Rap and Environmental Justice: A Scientist Finds Her Calling

Apr 22, 2022

by Jazmine R. Alexander

Feature photo: Grand opening of the community garden (Credit: EARTHGANG)

During the most isolating months of the pandemic, I suddenly found myself with time to question both my rationale for pursuing a PhD in environmental science and my life’s path. I found myself asking why I had chosen to earn three degrees consecutively. I was 27, had not taken any breaks between earning my high school diploma, a bachelor’s, and then a master’s, and now I was working feverishly to finish my PhD in less than two years. Why had I been pushing myself so hard for a decade? Where was I really headed? I decided then and there that I had better figure out what I was going to do with all those hard-earned, academic achievements.

While I knew that following the traditional STEM pipeline could lead to a tenure track position in academia or to a postdoctoral fellowship, these otherwise great options did not align with my newfound interests, which had bloomed during the pandemic. Virtual graduate school had, fortuitously, granted me free time to focus on what would become my passion: the concept of ecocentrism. Ecocentrism comprises a set of values and a scientific approach that stress the importance of the entire environment. As Paul Shrivastava, now Chief Sustainability Officer at Penn State, has stressed since 1995, an ecocentric approach requires organizations to focus on their interconnectedness with the overall environment; to effectively manage environmental crises; and to work toward sustainability. For me in particular, ecocentrism meant teaming up with colleagues in my personal network to achieve environmental justice goals in our community.

Launching myself on my new path, I decided to collaborate with EARTHGANG—a group of Atlanta rappers, managed by my fiancé—to start a nonprofit organization dedicated to educating the greater Atlanta community about local environmental injustices and potential solutions. It might seem unlikely to find rappers so focused on protecting the environment, but this aspect of their identity and music had long resonated with their fans worldwide. In fact, many of their local listeners support environmental causes. Forty-three percent of residents in Fulton County, Georgia—where Atlanta is based—are Black, and the EPA recognizes that the environmental justice movement was started primarily by people of color, seeking to address inequities in environmental practices in their communities. So EARTHGANG is carrying forward a long legacy.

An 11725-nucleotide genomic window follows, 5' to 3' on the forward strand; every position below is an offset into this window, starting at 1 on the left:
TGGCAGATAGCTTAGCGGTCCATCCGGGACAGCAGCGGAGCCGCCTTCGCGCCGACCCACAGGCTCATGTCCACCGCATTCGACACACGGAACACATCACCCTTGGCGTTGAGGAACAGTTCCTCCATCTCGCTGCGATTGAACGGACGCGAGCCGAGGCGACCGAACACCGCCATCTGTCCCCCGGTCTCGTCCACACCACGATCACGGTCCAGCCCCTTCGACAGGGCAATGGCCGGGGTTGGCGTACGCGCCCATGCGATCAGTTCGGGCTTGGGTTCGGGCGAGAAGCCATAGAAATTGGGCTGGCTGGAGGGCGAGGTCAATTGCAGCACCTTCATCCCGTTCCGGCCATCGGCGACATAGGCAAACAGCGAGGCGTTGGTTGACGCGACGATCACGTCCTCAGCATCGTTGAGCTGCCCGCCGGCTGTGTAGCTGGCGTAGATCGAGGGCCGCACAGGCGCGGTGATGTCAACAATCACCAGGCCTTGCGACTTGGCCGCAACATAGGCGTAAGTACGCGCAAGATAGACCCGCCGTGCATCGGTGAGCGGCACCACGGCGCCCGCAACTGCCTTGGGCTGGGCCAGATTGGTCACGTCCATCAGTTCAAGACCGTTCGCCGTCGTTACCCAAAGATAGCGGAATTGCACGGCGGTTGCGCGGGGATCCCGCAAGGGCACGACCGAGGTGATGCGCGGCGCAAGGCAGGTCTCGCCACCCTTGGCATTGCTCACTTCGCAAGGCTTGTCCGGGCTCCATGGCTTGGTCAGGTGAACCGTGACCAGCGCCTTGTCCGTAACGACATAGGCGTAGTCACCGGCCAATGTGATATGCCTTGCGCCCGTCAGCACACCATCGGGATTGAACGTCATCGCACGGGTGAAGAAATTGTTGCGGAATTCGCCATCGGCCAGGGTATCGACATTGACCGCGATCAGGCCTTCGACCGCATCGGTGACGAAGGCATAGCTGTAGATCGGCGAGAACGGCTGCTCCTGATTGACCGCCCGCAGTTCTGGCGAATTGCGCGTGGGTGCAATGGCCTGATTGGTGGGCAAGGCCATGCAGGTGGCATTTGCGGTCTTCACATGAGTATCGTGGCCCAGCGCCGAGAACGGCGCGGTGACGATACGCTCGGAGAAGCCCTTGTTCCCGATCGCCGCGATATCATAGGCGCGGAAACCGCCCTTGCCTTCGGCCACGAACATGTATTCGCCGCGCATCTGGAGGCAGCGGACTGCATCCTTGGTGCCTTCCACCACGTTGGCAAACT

EARTHGANG was fortunate to receive a donated acre of land in southwest Atlanta in 2020. This acre is now managed by Jean Childs Young Middle School as a community garden, and the school uses the plot of land to help educate its students about horticulture techniques and the importance of healthy eating habits. A future goal of our nonprofit is to acquire additional land to create more such community gardens. This ongoing effort will allow our team to educate Fulton County residents about how to produce local, sustainable food sources.

EARTHGANG’s next initiative, which we will launch on April 22 (Earth Day), is an effort to improve household recycling and solid-waste management practices. We will encourage Fulton County residents to participate by training them in best recycling practices for their community. We will initiate a series of interviews with workers from Fulton County Solid Waste Services, which we will share with residents. And we will also engage local politicians, activists, musicians, and other influencers by asking them to showcase their participation and how they have implemented the program in their own households.

My work to plan and develop our nonprofit’s initiatives has allowed me, for the first time, to do science for fun, to feel that my scientific endeavors are both meaningful and enjoyable. I love being the go-to — EARTHGANG and their management team ask me to research important environmental topics. My role then is to synthesize and effectively communicate the science back to them.

Recently I have realized: I am a scientist. Indeed, I am a Black woman scientist, using my education to create an impactful change in my community. This realization is a full-circle moment, and it has helped me to decide that this is what I want to spend the rest of my life doing.

Where will you find me after spending a decade earning my degrees? I will be using my education to teach my community about how to become ecocentric, while providing them the tools to do so.

 

Headshot of Jazmine R. AlexanderJazmine R. Alexander is HBCU-educated, meaning that she has attended Historically Black Universities for her bachelor’s, master’s, and doctoral work. She is currently a PhD candidate at Florida A&M University, where she is studying environmental policy and risk management. She has interned at the National Science Foundation and at the Quality Education for Minorities Network. After graduation she aspires to continue her work seeking environmental justice for communities of color. She has been an AWIS member since 2021.

 

This article was originally published in AWIS Magazine. Join AWIS to access the full issue of AWIS Magazine and more member benefits.